The combat is, to say the least, repetitive. You don't just have to very slowly make your way across long stages, forced to fight everything (to pad out the play time) but you're doing it with characters that haven't changed in any meaningful way since the previous game. You still have the same move sets on the characters, letting them do the same things. No real new moves, no special improvements to the combat, just the same old thing you likely already spent an hour doing before in the last game.

Along with the same combat, the superhero summons also make a return here, although they make even less sense this time than they did before. At least in Maximum Carnage the other heroes, like Captain AmericaCreated by Simon and Kirby in 1941, Captain America was a super soldier created to fight Germany and the evil HYDRA. Then he was lost in the ice, only to be found and reborn decades later as the great symbol of the USA. or Iron Fist, interacted with the playable heroes in cut-scenes. Here they're just icons you collect and suddenly Cap, Ghost Rider, Daredevil, or Hawkeye show up. Why? Because this was a feature in the previous game. But there's no reason, in the plot, for these heroes to be here, especially not this random selection of dudes.

Meanwhile, the whole cadre of bad guys has gotten a downgrade this time around. The opening stage involves you fighting random street thugs, which are all recycled from the previous game. It makes no sense why they're here, fighting the heroes, but this is what we get. After that, though, it's the same cookie-cutter looking Life Foundation goons, over and over again. They all look the same, they only have a simple range of attacks (on has a pistol, another a shotgun, and a third grenades), and these are all also recycled from the goons over the previous game. And this is all we get for the rest of the game. Just these bozos and some bosses.

Not that the bosses are any better. Half of them are the same recycled Life Foundation foes while the rest are the symbiotes. I'm sure fans were thinking, "hey, we get to fight symbiotes! That's awesome." But it isn't because they're all incredibly stupid. They have only one or two attacks each and their primary form of attack is to run or jump into you and take whatever bruising you give them. If you use the superhero summons, or even just jump kick repeatedly, just about every villain dies without doing any damage to you. These fights are not balanced.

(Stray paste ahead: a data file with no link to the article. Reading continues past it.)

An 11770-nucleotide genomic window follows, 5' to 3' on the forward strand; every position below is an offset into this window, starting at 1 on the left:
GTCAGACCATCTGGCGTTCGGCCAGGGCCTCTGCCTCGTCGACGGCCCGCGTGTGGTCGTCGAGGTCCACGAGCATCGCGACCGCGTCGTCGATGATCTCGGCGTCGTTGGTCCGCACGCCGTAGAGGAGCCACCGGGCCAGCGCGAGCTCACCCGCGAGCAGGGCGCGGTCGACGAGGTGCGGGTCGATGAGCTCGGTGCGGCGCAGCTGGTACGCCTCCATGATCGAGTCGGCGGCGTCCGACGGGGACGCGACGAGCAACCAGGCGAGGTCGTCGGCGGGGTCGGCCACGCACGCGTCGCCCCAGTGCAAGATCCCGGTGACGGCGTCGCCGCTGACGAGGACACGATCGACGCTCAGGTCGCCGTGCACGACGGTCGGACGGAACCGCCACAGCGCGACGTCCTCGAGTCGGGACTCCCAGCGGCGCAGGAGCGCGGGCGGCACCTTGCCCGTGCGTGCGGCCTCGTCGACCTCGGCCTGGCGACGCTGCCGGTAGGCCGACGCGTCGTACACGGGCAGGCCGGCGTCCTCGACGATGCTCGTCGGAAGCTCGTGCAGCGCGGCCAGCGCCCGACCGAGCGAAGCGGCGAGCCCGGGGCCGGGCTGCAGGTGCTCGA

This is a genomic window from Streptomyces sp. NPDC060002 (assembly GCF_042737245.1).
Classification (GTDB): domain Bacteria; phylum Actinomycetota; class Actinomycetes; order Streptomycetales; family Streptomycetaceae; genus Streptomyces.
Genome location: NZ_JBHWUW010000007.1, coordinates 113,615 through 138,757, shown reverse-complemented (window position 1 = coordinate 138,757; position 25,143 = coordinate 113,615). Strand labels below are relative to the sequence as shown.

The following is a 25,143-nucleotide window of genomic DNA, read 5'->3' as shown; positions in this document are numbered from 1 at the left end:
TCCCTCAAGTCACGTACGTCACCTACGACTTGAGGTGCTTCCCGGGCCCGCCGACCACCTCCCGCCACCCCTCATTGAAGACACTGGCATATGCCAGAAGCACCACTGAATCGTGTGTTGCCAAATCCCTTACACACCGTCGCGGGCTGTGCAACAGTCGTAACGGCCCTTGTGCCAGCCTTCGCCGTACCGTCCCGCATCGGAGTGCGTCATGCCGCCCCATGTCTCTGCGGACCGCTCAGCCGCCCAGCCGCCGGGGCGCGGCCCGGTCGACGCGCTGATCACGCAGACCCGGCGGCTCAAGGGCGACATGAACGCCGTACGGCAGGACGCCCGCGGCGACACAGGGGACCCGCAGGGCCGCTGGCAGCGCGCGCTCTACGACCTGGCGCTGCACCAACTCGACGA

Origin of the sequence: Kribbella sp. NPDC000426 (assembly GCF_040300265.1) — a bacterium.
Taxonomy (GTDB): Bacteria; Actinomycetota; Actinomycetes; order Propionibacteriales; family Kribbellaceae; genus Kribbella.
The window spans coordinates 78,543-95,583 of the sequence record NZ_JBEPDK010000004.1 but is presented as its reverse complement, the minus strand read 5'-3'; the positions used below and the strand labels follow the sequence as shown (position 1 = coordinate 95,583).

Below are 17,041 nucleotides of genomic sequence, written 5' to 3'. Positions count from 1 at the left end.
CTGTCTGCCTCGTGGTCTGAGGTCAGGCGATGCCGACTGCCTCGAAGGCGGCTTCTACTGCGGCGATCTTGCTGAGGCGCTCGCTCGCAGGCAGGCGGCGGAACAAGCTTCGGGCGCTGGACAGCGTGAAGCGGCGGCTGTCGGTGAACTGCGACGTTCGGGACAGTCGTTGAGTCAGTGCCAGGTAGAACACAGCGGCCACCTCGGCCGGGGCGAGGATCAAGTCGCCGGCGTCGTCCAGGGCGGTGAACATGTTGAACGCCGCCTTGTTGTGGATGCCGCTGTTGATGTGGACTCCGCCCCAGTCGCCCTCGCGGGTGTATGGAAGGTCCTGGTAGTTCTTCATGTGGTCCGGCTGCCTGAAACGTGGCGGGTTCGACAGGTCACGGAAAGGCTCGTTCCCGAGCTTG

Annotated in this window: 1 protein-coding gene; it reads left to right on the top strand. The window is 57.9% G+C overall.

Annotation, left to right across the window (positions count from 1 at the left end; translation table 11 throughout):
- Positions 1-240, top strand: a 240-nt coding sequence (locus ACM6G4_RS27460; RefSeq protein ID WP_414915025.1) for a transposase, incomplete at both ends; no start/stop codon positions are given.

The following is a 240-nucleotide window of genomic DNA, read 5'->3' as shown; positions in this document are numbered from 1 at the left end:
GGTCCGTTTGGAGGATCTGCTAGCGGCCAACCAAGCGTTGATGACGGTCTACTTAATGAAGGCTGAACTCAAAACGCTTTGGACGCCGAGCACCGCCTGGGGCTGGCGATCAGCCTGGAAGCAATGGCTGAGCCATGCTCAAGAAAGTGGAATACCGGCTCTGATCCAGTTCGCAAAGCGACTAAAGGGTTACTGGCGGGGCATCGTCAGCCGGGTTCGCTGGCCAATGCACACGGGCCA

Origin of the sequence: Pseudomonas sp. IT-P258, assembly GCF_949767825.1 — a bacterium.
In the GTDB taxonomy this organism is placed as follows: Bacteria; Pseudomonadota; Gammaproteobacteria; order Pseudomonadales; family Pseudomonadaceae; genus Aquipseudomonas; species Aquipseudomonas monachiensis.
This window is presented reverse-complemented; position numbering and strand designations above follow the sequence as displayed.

Even the art has somehow gotten lazier here. My assumption is that the artists that worked on the previous title weren't available to work on this one, so all the old hero and enemy art that was reused here had to be drawn over, and it looks so much worse. It's a flat, cell-shading that looks terrible, too smooth and puffy. Of course, that had to be done so they'd match with all the new art for the enemies and bosses, which is equally bad. This game is just a crime to look at, start to finish.

I gave Maximum Carnage credit for at least trying to be an okay game. It wasn't great, but it was playable and gave us both Spider-man and Venom together to work with. That was cool. But this game, Venom/Spider-man: Separation Anxiety, doesn't even try. It's recycled trash that does nothing new and does a few things much worse. It's shovelware through and through, a waste of time, effort, and money for all involved, creators and players.